In the Media

At Psychology Today, doctoral student Kathleen Day discusses student retention

Is there value in holding back struggling students?

Kathleen Day, a doctoral student in Educational Psychology, Measurement and Evaluation program, looks at that question in a blog post at Psychology Today.

Retention, in which struggling students are held back to repeat a grade level, is a practice that affects roughly 2.4 million students at some point in their education, Day reports. But many studies have suggested that retaining students negatively affects their development, she says.

“Researchers have associated retention with decreases in school engagement, motivation, academic performance, and feelings of academic competence. Retention has also been related to issues with emotional, behavioral, social adjustment and school dropout,” Day writes. “Students of color, males, and students who are poor are also more likely to be retained. This is especially troubling considering that many of these students are already in need of increased support, not more educational barriers.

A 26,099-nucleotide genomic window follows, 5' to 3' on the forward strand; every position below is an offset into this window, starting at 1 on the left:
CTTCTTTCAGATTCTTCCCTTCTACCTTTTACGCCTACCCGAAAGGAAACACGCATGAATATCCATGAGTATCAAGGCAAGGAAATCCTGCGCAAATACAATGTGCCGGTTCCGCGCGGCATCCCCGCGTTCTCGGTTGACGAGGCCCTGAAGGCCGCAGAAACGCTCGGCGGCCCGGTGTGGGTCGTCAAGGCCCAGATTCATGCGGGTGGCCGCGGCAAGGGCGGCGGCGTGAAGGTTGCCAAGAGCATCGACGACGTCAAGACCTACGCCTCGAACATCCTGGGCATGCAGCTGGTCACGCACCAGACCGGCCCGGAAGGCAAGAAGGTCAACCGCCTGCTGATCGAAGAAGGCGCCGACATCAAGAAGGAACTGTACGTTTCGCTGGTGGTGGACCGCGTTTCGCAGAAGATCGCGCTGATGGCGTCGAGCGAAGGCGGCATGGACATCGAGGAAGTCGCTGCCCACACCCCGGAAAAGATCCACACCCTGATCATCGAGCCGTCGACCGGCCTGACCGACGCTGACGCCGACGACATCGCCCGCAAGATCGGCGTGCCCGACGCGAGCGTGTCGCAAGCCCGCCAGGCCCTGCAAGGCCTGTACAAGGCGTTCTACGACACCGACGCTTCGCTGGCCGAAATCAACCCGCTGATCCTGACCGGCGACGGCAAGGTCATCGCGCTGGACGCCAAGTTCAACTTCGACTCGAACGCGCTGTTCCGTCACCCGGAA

“A few studies have shown positive gains for retained students, but often those studies have a few critical issues. For instance, these researchers have been unclear whether the gains from retention are merely the result of maturation,” Day says.

She says there are three things that need to happen:

  • Researchers must more thoroughly analyze the value of retention practices.
  • Researchers need to do more work on other options for students who might be retained.
  • A serious conversation must be held between researchers, educators, and policy makers regarding retention.

Read Day’s blog post here.